Health & WellBEING

Health and wellbeing

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Your diet really matters

What we consume as foods have a profound impact on our health. The scientific connection between food and health has been well documented for many decades, with substantial and increasingly robust evidence showing that a healthy lifestyle—including following a healthy dietary pattern— can help people achieve and maintain good health and reduce the risk of chronic diseases throughout all stages of the lifespan: infancy and toddlerhood, childhood and adolescence, adulthood, pregnancy and lactation, and older adulthood.

The core elements of a healthy dietary pattern are remarkably consistent across the lifespan and across health outcomes. Since the first edition of the Dietary Guidelines for Americans was published in 1980, it has provided science-based advice on what to eat and drink to promote health, reduce risk of chronic disease, and meet nutrient needs.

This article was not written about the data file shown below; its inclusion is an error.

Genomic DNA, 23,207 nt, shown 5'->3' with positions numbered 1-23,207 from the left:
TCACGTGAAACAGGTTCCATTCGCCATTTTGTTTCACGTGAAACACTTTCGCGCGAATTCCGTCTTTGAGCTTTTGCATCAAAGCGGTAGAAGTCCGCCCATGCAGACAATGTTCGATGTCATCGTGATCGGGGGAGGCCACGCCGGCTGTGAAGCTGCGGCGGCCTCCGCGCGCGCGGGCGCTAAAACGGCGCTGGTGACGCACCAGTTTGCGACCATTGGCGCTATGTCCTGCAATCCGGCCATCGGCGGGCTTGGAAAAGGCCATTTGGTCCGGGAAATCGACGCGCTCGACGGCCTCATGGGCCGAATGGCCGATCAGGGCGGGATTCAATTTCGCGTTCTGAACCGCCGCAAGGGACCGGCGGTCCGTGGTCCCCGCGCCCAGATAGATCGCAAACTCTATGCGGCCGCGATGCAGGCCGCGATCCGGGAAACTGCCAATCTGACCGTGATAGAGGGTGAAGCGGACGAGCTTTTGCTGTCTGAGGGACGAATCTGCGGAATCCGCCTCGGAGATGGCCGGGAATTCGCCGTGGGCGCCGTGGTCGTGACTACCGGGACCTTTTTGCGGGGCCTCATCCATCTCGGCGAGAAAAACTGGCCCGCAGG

The publication of the Dietary Guidelines is required under the 1990 National Nutrition Monitoring and Related Research Act, which states that at least every 5 years, the U.S. Departments of Agriculture (USDA) and of Health and Human Services (HHS) must jointly publish a report containing nutritional and dietary information and guidelines for the general public. The statute (Public Law 101-445, 7 United States Code 5341 et seq.) requires that the Dietary Guidelines be based on the preponderance of current scientific and medical knowledge.

The 2020-2025 edition of the Dietary Guidelines builds from the 2015 edition, with revisions grounded in the Scientific Report of the 2020 Dietary Guidelines Advisory Committee and consideration of Federal agency and public comments.